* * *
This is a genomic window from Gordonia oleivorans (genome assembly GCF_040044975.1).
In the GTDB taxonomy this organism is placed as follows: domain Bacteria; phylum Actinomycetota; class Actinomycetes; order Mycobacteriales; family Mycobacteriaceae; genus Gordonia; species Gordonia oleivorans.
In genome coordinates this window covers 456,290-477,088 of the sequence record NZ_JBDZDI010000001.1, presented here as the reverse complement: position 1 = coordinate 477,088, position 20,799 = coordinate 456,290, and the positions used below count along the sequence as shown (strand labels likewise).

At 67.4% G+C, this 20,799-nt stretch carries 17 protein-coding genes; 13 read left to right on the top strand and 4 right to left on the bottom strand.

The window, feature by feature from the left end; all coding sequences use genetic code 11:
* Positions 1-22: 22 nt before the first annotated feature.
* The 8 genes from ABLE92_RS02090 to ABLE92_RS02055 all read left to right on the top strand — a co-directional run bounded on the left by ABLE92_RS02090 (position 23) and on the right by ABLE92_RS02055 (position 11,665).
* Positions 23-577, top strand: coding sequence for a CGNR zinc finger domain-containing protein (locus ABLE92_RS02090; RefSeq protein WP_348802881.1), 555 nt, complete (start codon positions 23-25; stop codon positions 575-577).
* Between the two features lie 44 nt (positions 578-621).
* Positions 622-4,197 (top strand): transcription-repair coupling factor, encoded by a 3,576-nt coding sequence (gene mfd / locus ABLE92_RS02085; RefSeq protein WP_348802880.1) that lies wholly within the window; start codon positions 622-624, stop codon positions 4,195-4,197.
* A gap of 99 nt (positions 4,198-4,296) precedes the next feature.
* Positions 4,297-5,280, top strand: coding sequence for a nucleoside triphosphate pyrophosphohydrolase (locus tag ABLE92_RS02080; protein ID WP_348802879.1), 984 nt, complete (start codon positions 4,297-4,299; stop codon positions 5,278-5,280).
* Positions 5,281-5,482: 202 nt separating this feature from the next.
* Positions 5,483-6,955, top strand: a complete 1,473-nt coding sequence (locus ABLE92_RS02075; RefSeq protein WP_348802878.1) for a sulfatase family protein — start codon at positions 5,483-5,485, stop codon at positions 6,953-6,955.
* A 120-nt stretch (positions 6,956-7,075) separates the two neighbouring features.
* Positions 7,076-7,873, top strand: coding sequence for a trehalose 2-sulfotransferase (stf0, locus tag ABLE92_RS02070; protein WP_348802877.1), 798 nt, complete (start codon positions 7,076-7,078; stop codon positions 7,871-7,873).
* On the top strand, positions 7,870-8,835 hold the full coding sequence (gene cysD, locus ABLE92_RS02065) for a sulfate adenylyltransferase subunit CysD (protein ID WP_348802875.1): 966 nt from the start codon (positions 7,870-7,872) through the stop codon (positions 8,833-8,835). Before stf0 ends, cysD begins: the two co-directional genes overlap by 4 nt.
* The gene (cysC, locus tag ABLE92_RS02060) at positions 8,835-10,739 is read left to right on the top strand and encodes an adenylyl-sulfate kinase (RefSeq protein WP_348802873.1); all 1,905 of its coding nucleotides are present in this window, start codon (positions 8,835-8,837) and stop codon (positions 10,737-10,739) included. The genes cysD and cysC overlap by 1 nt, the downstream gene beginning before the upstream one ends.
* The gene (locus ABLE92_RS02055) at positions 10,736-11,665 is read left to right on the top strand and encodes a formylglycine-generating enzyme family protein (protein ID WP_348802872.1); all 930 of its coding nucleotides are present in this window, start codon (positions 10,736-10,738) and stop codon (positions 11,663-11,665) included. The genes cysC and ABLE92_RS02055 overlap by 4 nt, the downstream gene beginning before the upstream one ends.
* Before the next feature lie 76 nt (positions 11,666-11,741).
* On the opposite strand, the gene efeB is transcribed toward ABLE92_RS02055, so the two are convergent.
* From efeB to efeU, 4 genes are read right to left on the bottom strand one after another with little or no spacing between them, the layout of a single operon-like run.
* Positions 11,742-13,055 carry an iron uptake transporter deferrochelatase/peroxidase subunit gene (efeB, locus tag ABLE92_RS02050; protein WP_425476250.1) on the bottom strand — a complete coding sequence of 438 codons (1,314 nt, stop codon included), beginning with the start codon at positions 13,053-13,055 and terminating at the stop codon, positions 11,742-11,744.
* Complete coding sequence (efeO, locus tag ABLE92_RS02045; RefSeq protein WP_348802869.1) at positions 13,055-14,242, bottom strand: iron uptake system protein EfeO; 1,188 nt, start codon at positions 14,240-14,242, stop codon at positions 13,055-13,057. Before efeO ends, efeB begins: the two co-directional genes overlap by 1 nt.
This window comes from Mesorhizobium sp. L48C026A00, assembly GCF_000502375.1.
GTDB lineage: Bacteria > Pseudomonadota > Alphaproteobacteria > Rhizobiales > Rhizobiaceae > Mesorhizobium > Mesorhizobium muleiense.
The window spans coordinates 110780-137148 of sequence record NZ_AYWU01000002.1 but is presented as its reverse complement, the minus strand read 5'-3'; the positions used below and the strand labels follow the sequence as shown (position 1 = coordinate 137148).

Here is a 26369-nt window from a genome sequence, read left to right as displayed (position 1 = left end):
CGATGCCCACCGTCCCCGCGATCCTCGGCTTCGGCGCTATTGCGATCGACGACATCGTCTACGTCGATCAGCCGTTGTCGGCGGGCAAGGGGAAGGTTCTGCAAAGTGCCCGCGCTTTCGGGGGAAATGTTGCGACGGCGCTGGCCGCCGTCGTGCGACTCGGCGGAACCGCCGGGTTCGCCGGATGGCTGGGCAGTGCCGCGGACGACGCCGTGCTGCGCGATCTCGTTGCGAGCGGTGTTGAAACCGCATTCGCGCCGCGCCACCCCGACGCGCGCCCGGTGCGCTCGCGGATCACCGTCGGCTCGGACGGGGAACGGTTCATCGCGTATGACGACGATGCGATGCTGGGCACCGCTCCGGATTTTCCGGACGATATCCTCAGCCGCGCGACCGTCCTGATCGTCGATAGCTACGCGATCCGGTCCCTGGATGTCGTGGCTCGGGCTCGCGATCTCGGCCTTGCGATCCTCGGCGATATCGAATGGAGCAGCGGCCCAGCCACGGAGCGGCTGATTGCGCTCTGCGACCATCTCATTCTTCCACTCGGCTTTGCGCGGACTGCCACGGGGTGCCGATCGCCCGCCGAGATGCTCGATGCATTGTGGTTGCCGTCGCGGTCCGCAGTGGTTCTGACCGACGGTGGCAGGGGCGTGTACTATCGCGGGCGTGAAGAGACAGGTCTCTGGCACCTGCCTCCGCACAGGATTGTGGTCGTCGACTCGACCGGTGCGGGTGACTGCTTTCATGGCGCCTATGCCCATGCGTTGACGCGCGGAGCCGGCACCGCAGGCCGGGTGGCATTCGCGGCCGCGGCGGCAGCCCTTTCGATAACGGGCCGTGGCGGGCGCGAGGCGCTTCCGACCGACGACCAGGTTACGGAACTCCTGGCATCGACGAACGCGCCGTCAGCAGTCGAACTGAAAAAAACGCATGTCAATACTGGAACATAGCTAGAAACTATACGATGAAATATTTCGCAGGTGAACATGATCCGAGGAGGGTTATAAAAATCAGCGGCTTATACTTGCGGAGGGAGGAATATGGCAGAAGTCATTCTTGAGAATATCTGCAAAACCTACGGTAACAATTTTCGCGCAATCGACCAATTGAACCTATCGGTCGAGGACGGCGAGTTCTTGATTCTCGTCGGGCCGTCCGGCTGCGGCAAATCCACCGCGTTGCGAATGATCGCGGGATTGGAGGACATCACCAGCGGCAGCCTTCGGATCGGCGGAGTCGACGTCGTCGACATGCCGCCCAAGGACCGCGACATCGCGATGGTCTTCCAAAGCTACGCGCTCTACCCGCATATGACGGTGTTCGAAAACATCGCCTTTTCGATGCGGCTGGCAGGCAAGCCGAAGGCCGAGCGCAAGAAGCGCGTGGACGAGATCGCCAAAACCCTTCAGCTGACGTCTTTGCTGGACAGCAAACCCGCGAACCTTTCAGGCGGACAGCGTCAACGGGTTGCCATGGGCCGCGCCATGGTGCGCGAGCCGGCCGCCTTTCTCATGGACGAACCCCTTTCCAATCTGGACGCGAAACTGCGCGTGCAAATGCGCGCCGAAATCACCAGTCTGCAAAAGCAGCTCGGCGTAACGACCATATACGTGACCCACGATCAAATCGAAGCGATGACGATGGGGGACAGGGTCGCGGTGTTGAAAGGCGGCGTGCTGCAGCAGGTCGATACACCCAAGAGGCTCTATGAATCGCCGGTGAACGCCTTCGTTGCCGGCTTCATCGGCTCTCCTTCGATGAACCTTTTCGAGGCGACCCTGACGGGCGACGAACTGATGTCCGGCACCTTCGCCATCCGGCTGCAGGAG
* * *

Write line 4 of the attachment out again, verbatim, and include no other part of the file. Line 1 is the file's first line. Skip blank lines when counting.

At 67.4% G+C, this 20,799-nt stretch carries 17 protein-coding genes; 13 read left to right on the top strand and 4 right to left on the bottom strand.